On July 15, 2010, the U.S. Senate approved the Dodd-Frank Wall Street Reform and Consumer Protection Act. The Dodd-Frank Act represents one of the most significant financial reforms proposed in recent decades and presents numerous corporate governance and securities law issues that will require the attention of corporate executives. It is expected that the legislation will be signed into law by the President in the coming week. In light of its anticipated enactment, corporate executives will need to consider issues that are certain to arise under their companies' current or future executive compensation programs.
The "Say on Pay" provisions, contained in Section 951 of the Dodd-Frank Act (which inserts new Section 14A provisions into the Securities Exchange Act of 1934), require that (i) beginning with the first annual meeting of shareholders occurring six months after the Dodd-Frank Act is signed into law, and (ii) not less frequently than once every three years, a company's proxy statement for an annual meeting of shareholders now include a separate resolution, subject to a nonbinding shareholder vote, to approve executive compensation as disclosed pursuant to Item 402 of Regulation S-K.
The Dodd-Frank Act also requires that (i) beginning with the first annual meeting of shareholders occurring six months after the Dodd-Frank Act is signed into law, and (ii) not less frequently than once every six years, a company's proxy statement for an annual meeting of shareholders additionally include a separate resolution subject to a nonbinding shareholder vote to determine whether "Say on Pay" votes will occur annually, biennially or triennially.
The foregoing shareholder votes are nonbinding on the issuer or its board of directors and will not overrule a decision by the issuer or its board of directors, create or imply any change or addition to the fiduciary duties of the issuer or its board of directors, or restrict the ability of shareholders to make other proposals related to executive compensation.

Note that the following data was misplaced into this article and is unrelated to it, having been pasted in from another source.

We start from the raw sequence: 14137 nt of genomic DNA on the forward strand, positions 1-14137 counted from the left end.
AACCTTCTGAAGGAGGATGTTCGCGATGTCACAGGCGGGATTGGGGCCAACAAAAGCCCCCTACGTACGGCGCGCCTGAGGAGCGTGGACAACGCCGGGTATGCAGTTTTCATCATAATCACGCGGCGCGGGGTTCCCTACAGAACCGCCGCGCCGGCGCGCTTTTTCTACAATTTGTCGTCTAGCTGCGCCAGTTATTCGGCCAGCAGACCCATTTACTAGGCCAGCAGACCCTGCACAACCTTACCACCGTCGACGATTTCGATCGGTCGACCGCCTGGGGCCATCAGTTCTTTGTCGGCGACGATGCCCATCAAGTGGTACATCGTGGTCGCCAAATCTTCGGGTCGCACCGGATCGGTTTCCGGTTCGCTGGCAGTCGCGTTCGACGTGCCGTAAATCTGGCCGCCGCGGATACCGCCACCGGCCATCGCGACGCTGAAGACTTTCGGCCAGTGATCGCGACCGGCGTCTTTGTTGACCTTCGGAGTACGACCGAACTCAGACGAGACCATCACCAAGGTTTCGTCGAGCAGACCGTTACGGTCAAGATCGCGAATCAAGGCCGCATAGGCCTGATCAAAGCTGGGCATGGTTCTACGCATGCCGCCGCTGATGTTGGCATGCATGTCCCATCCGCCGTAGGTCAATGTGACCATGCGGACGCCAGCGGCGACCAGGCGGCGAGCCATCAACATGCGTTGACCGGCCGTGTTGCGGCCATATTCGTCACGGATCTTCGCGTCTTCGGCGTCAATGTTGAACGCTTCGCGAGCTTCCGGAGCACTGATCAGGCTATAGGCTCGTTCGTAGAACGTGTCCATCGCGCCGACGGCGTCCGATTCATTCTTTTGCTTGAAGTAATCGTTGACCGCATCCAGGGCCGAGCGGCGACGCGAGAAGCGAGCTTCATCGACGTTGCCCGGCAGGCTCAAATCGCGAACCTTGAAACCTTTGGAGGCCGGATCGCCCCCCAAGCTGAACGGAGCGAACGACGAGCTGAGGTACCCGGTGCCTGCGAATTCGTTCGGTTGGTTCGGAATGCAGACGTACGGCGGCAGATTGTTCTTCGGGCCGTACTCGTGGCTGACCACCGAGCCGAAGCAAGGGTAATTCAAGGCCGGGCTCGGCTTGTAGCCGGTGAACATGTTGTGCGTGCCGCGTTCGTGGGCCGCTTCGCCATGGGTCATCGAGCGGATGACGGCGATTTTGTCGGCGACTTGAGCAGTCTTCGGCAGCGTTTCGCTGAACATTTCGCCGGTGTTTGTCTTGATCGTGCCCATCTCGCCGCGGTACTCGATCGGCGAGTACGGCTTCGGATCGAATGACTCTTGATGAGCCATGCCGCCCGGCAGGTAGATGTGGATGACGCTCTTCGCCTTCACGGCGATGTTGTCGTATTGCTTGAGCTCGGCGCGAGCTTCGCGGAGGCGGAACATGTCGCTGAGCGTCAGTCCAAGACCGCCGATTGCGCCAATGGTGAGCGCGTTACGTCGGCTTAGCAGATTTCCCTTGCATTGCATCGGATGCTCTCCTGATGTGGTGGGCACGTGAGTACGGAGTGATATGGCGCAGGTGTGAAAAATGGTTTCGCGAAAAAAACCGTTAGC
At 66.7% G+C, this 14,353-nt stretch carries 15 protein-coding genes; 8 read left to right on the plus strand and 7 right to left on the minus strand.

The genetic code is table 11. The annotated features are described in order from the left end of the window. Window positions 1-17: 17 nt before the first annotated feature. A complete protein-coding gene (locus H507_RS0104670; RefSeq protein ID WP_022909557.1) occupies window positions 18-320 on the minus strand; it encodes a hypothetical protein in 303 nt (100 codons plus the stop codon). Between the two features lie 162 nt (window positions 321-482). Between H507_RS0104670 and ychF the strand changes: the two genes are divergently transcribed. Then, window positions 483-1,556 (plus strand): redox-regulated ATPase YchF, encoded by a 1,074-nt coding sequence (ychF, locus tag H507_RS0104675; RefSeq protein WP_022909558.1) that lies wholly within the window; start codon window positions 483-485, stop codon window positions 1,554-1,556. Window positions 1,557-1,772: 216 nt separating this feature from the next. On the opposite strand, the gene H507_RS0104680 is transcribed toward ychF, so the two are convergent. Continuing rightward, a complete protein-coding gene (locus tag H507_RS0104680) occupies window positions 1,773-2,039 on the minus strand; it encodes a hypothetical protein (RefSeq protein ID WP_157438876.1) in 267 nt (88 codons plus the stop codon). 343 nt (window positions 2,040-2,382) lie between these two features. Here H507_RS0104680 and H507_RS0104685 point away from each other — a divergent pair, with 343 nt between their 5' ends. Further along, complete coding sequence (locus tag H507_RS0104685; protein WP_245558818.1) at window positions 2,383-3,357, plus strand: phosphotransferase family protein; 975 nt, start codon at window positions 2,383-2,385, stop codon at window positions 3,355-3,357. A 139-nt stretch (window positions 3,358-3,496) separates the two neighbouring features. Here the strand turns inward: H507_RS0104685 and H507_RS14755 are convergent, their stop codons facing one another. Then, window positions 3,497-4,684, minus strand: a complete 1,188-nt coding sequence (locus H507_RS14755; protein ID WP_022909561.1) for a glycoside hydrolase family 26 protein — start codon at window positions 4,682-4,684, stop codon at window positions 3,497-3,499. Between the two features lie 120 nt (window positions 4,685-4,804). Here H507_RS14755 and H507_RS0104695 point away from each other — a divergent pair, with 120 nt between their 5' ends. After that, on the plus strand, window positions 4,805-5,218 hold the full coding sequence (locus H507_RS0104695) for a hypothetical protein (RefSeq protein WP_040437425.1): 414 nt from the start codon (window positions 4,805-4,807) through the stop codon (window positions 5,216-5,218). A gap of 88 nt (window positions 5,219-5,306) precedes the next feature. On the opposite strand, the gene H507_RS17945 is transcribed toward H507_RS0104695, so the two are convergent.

Additionally, Section 957 of the Dodd-Frank Act prohibits brokers from voting on any executive compensation matters, which would presumably include the "Say on Pay" provisions, without a specific instruction from the beneficial owner of the security.
The Dodd-Frank Act does not expressly require the SEC to adopt rules that implement the "Say on Pay" provisions, but the SEC will likely provide clarification as to the following items, which are not clearly delineated in the legislation:
Although the "Say on Pay" provisions apply to all companies that are required to comply with the SEC's proxy rules, the Dodd-Frank Act's inclusion of a new Section 14A(e) to the Exchange Act affords the SEC authority to grant exemptions to the extent it determines that the requirements would disproportionately burden a small issuer. It remains unclear how this exemption will be applied by the SEC, if at all.
The "Say on Pay" requirements will become effective and applicable to the proxy statement for the first annual meeting of shareholders occurring six months after the provisions are signed into law. This would mean that if the Dodd-Frank Act is signed by the President in the coming week, as anticipated, the requirement to include a "Say on Pay" resolution would apply to annual meetings occurring after mid-January 2011.
Day Pitney Press Release
Michael Rave was quoted in an article, "Why Small Banks Are Rushing to Issue Subordinated Debt," in American Banker. Community banks are taking on more subordinated debt because interest payments are tax-deductible and the issues help bolster Tier 2 capital ratios, explains Rave in the report. Most buyers are pension funds, mutual funds and other community banks. "There's a lot of interest in them from institutional investors and investment banks are really pushing it," said Rave.
Stamford, Conn., August 24, 2015 - Day Pitney is pleased to announce that 68 attorneys have been selected for inclusion in the 2016 Best Lawyers in America. Best Lawyers ranks lawyers through peer-review surveys, and has been published annually since 1983.